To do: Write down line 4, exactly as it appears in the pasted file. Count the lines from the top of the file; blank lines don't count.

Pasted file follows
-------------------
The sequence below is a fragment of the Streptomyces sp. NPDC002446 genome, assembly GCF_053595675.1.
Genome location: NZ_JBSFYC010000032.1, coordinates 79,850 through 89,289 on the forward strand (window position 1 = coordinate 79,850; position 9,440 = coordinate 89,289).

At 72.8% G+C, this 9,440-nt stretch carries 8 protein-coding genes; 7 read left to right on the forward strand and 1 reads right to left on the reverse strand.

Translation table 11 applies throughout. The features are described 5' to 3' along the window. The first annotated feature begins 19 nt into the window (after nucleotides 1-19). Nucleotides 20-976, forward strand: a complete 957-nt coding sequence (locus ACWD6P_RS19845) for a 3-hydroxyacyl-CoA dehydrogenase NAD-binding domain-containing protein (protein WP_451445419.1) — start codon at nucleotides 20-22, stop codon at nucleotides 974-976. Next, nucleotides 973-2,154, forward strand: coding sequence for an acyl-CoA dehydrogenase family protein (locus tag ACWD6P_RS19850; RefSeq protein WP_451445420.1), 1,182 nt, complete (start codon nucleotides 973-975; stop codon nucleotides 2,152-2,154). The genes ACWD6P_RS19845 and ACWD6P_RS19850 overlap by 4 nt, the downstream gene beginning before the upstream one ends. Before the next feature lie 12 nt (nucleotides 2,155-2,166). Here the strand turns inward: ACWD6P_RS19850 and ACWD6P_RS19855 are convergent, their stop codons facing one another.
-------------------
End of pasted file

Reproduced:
Translation table 11 applies throughout. The features are described 5' to 3' along the window. The first annotated feature begins 19 nt into the window (after nucleotides 1-19). Nucleotides 20-976, forward strand: a complete 957-nt coding sequence (locus ACWD6P_RS19845) for a 3-hydroxyacyl-CoA dehydrogenase NAD-binding domain-containing protein (protein WP_451445419.1) — start codon at nucleotides 20-22, stop codon at nucleotides 974-976. Next, nucleotides 973-2,154, forward strand: coding sequence for an acyl-CoA dehydrogenase family protein (locus tag ACWD6P_RS19850; RefSeq protein WP_451445420.1), 1,182 nt, complete (start codon nucleotides 973-975; stop codon nucleotides 2,152-2,154). The genes ACWD6P_RS19845 and ACWD6P_RS19850 overlap by 4 nt, the downstream gene beginning before the upstream one ends. Before the next feature lie 12 nt (nucleotides 2,155-2,166). Here the strand turns inward: ACWD6P_RS19850 and ACWD6P_RS19855 are convergent, their stop codons facing one another.